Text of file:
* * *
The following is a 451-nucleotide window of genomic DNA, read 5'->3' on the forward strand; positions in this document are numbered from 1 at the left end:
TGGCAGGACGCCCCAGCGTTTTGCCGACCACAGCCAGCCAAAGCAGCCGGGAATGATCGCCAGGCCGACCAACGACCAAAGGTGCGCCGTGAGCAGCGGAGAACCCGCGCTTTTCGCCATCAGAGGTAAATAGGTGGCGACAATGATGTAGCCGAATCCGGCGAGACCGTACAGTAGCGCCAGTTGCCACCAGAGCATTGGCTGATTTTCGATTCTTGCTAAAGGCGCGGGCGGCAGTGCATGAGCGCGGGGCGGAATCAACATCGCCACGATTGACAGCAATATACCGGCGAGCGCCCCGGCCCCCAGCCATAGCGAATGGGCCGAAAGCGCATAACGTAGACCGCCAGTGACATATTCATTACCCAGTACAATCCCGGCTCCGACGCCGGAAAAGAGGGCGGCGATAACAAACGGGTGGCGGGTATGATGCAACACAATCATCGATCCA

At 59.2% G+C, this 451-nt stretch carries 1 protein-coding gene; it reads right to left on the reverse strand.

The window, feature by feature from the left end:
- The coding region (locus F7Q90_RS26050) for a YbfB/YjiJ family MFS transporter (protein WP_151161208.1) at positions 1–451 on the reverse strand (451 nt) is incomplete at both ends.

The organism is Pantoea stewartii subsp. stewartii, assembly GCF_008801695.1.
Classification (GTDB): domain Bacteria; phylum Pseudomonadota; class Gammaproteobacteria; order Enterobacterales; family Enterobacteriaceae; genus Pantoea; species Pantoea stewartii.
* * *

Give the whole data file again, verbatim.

The following is a 451-nucleotide window of genomic DNA, read 5'->3' on the forward strand; positions in this document are numbered from 1 at the left end:
TGGCAGGACGCCCCAGCGTTTTGCCGACCACAGCCAGCCAAAGCAGCCGGGAATGATCGCCAGGCCGACCAACGACCAAAGGTGCGCCGTGAGCAGCGGAGAACCCGCGCTTTTCGCCATCAGAGGTAAATAGGTGGCGACAATGATGTAGCCGAATCCGGCGAGACCGTACAGTAGCGCCAGTTGCCACCAGAGCATTGGCTGATTTTCGATTCTTGCTAAAGGCGCGGGCGGCAGTGCATGAGCGCGGGGCGGAATCAACATCGCCACGATTGACAGCAATATACCGGCGAGCGCCCCGGCCCCCAGCCATAGCGAATGGGCCGAAAGCGCATAACGTAGACCGCCAGTGACATATTCATTACCCAGTACAATCCCGGCTCCGACGCCGGAAAAGAGGGCGGCGATAACAAACGGGTGGCGGGTATGATGCAACACAATCATCGATCCA

At 59.2% G+C, this 451-nt stretch carries 1 protein-coding gene; it reads right to left on the reverse strand.

The window, feature by feature from the left end:
- The coding region (locus F7Q90_RS26050) for a YbfB/YjiJ family MFS transporter (protein WP_151161208.1) at positions 1–451 on the reverse strand (451 nt) is incomplete at both ends.

The organism is Pantoea stewartii subsp. stewartii, assembly GCF_008801695.1.
Classification (GTDB): domain Bacteria; phylum Pseudomonadota; class Gammaproteobacteria; order Enterobacterales; family Enterobacteriaceae; genus Pantoea; species Pantoea stewartii.